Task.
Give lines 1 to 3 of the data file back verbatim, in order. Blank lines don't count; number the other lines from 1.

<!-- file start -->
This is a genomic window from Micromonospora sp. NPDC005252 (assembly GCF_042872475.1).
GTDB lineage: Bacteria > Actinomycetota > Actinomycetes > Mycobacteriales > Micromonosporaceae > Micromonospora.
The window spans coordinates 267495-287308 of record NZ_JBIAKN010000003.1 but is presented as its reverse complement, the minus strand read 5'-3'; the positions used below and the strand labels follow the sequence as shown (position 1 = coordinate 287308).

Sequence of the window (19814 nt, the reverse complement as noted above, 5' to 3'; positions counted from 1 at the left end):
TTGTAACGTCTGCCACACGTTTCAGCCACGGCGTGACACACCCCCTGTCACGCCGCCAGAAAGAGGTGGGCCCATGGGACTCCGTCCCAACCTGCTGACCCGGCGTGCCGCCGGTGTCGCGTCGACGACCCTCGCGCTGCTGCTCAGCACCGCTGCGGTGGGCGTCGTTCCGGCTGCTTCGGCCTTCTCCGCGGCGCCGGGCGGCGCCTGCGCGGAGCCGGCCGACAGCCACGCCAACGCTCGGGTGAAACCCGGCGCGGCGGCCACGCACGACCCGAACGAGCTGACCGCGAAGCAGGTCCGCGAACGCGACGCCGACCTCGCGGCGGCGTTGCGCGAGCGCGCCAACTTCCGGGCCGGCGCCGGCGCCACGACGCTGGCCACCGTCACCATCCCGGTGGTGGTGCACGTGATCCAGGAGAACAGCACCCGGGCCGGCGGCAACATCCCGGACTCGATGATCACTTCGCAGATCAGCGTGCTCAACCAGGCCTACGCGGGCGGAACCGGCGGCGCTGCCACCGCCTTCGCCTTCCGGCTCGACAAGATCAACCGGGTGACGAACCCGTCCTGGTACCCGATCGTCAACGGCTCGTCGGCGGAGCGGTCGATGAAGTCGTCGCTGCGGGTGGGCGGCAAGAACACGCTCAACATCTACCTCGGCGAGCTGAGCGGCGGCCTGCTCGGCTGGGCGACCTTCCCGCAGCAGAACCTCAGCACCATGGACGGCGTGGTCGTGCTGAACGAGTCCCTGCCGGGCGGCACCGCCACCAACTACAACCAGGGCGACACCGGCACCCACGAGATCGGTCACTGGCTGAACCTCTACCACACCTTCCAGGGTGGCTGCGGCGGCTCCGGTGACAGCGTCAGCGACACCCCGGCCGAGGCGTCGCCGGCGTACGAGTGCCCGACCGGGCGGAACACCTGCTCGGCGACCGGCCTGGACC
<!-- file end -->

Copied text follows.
This is a genomic window from Micromonospora sp. NPDC005252 (assembly GCF_042872475.1).
GTDB lineage: Bacteria > Actinomycetota > Actinomycetes > Mycobacteriales > Micromonosporaceae > Micromonospora.
The window spans coordinates 267495-287308 of record NZ_JBIAKN010000003.1 but is presented as its reverse complement, the minus strand read 5'-3'; the positions used below and the strand labels follow the sequence as shown (position 1 = coordinate 287308).